In every medical malpractice suit, the standard of care comes into question. At the heart of every case is a factual dispute concerning whether or not the healthcare provider did all that was professionally and reasonably expected of them under the circumstances. Because the standard of care is a legal term and not necessarily a medical one, this emphasizes its function as a tool to scrutinize and appraise the provider's performance. By its very nature, medicine is exceptionally complicated, with intricacies very difficult for the average person to grasp. This means that regulation of medicine is mostly an internal affair, with professionals creating and reaching a consensus on what constitutes best and customary practices. Not to say this state of affairs makes for sloppy, inadequately regulated medicine - on the contrary. However, medical malpractice suits remain a critical point at which these customary practices go under scrutiny. Medical malpractice court decisions often reassert or assert anew particular standards of care which had been the subject of the dispute. Going forward after every medical malpractice decision, there are many implications and effects on the customary practices in that particular field. Medical liability has a sort of tailoring mechanism on the standard of care, making adjustments to areas that gave rise to issues. Beyond that, it is also a punitive instrument of sorts, ensuring that explicit medical negligence and failures will not go unpunished or unnoticed, thereby deterring more of them in the future. In any discussion of the purpose of medical liability, these functions must be stated - maintaining a quality of standards and punishing acts of medical negligence.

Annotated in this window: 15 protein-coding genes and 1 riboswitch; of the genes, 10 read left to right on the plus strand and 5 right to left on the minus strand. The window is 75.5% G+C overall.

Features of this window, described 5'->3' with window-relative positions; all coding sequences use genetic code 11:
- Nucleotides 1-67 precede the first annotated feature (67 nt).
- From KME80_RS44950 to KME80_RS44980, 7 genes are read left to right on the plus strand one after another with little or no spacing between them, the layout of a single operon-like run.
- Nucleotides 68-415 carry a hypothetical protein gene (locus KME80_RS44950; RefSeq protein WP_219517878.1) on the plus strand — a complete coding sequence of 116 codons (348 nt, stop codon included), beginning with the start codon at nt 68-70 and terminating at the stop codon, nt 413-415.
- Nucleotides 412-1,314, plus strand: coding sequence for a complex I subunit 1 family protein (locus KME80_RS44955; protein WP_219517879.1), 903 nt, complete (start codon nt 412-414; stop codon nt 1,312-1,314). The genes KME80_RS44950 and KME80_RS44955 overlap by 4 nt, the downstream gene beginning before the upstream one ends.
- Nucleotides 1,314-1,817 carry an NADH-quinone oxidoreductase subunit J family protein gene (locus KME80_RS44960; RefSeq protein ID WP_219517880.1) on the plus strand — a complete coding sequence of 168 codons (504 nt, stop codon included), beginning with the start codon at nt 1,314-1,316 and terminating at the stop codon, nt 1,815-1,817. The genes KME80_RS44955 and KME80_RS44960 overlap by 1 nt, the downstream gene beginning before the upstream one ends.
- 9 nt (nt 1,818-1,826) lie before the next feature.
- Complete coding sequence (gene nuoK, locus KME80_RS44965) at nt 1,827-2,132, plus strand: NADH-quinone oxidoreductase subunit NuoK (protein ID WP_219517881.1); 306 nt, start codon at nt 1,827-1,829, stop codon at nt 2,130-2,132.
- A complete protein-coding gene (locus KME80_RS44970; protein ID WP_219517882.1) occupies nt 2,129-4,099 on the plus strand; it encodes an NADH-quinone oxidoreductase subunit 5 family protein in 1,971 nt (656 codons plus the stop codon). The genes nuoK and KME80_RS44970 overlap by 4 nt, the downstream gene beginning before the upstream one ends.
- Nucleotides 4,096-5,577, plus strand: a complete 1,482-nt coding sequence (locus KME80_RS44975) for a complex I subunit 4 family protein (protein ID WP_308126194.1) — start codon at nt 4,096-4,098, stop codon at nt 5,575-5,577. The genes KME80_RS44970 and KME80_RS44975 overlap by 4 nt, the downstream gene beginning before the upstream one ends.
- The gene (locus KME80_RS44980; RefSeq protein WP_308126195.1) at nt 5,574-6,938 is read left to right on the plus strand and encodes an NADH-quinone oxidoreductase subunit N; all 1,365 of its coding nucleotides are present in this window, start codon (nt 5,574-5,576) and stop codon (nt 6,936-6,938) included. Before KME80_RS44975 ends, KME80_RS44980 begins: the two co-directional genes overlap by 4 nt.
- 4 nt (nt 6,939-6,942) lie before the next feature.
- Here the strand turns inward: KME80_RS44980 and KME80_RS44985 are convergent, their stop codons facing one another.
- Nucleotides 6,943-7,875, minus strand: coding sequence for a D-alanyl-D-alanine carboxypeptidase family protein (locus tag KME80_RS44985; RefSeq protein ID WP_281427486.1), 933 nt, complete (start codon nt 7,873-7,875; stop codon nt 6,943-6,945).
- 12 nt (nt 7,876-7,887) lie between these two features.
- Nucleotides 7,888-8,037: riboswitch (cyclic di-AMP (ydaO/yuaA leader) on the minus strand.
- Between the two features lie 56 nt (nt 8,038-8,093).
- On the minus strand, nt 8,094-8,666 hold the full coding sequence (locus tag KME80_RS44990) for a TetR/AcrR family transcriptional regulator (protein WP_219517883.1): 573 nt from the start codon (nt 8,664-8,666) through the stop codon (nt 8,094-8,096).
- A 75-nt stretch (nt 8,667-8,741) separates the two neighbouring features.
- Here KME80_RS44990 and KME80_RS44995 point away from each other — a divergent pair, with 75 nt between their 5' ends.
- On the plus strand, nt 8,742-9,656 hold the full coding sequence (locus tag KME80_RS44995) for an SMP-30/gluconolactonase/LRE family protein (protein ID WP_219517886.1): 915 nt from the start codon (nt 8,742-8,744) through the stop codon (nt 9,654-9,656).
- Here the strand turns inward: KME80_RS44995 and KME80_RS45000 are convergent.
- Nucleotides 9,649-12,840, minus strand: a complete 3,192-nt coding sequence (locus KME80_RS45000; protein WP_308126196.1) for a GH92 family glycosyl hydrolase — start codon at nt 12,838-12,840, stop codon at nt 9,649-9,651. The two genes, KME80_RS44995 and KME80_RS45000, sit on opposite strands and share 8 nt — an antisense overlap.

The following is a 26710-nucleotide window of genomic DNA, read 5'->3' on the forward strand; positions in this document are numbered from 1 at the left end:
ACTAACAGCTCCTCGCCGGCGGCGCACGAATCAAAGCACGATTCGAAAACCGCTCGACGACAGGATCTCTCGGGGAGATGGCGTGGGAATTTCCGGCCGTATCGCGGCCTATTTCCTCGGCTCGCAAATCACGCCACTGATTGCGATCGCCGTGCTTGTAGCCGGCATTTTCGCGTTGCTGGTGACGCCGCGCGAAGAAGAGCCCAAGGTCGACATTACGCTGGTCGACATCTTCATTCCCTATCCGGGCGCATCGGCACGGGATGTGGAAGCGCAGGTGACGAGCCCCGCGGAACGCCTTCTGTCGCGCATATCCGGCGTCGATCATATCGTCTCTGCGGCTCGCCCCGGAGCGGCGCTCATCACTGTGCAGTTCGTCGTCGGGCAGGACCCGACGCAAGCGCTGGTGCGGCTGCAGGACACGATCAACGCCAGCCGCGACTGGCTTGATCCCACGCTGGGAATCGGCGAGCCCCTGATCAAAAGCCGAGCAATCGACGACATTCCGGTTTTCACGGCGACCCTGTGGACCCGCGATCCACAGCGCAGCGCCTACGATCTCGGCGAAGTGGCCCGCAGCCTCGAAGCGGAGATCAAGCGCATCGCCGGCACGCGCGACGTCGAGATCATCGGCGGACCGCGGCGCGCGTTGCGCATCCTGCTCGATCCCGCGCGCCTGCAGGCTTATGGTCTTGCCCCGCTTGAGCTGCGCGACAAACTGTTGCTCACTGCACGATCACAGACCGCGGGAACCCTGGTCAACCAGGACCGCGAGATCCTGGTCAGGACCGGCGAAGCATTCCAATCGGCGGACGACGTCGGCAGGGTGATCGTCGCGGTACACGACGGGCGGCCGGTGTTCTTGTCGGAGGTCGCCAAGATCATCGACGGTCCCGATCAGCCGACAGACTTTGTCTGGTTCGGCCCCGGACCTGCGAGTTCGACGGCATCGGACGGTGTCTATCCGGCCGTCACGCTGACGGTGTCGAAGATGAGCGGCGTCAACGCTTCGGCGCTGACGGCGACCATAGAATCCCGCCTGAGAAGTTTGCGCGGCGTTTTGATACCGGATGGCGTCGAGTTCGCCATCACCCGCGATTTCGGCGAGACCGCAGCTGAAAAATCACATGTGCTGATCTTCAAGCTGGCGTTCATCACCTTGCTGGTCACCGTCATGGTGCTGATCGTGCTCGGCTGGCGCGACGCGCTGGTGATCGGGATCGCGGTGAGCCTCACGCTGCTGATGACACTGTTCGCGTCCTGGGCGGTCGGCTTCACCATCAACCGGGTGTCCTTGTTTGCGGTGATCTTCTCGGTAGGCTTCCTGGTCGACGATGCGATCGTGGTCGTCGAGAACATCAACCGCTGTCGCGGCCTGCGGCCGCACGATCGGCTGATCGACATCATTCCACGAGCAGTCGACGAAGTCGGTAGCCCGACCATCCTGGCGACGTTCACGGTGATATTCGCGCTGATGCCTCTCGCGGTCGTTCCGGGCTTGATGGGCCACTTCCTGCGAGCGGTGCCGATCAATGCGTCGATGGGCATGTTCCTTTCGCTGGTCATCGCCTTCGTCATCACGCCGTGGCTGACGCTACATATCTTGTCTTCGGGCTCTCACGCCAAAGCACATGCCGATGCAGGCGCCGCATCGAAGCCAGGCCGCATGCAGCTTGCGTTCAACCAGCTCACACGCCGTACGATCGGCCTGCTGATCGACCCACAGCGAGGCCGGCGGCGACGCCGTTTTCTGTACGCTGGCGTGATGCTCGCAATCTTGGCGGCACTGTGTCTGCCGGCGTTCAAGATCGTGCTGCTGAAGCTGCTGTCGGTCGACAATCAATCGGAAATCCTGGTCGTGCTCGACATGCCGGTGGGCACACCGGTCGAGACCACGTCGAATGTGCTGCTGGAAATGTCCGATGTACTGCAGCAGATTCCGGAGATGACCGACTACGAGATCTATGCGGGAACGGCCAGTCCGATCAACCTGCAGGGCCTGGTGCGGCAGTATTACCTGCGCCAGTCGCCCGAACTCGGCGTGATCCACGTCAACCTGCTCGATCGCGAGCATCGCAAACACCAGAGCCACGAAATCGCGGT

Pursuing claims of medical negligence and forcing a negligent provider to pay is not a contained affair - it has far reaching effects, outside of the courtroom and beyond the provider's/their insurance company's pocketbook. Legislators must be abreast of these consequences to legislate effectively. When a claim goes to trial, leading to a substantial payout for the injured claimant, the insurance company will pay the damages on behalf of the defendant physician. However, a higher frequency of high dollar amounts for damages meant that liability insurance premiums would steadily rise. Doctors would pass these costs along to patients. In turn, health care costs would rise. More expensive health care means more expensive health insurance. Higher health insurance premiums meant fewer people could afford to be insured. States have the explicit power to legislate all matters regarding insurance, so medical liability became an area of particular concern. A wave of tort reform came in the 1970's and 1980's wherein legislatures attempted to take an ax to existing tort law, and create provisions that were in step with the times. Keeping a weathered eye on the ability to obtain affordable health insurance, states began imposing various limitations of medical tort suits, which had become extravagantly expensive - not only for the damages they could award but also the simple costs of litigating such claims. With public interest in mind, but necessarily the interest of injured plaintiffs, states began imposing damage caps. Damage caps operate in the questionable logic that there is a fixed monetary amount that can compensate any injury, no matter how grave or severe. A handful of states firmly held that damage caps were unconstitutional, while others imposed very low damage caps in the hope that it would draw more physicians to that state. Another tactic used to curb high liability premiums: some states adopted the use of an injured patient compensation fund, which would cover any tort damages after a given amount. This way, physicians would only be required to hold an insurance policy up to that amount. There is special concern exhibited in public policy toward mitigating the negative effects of medical liability.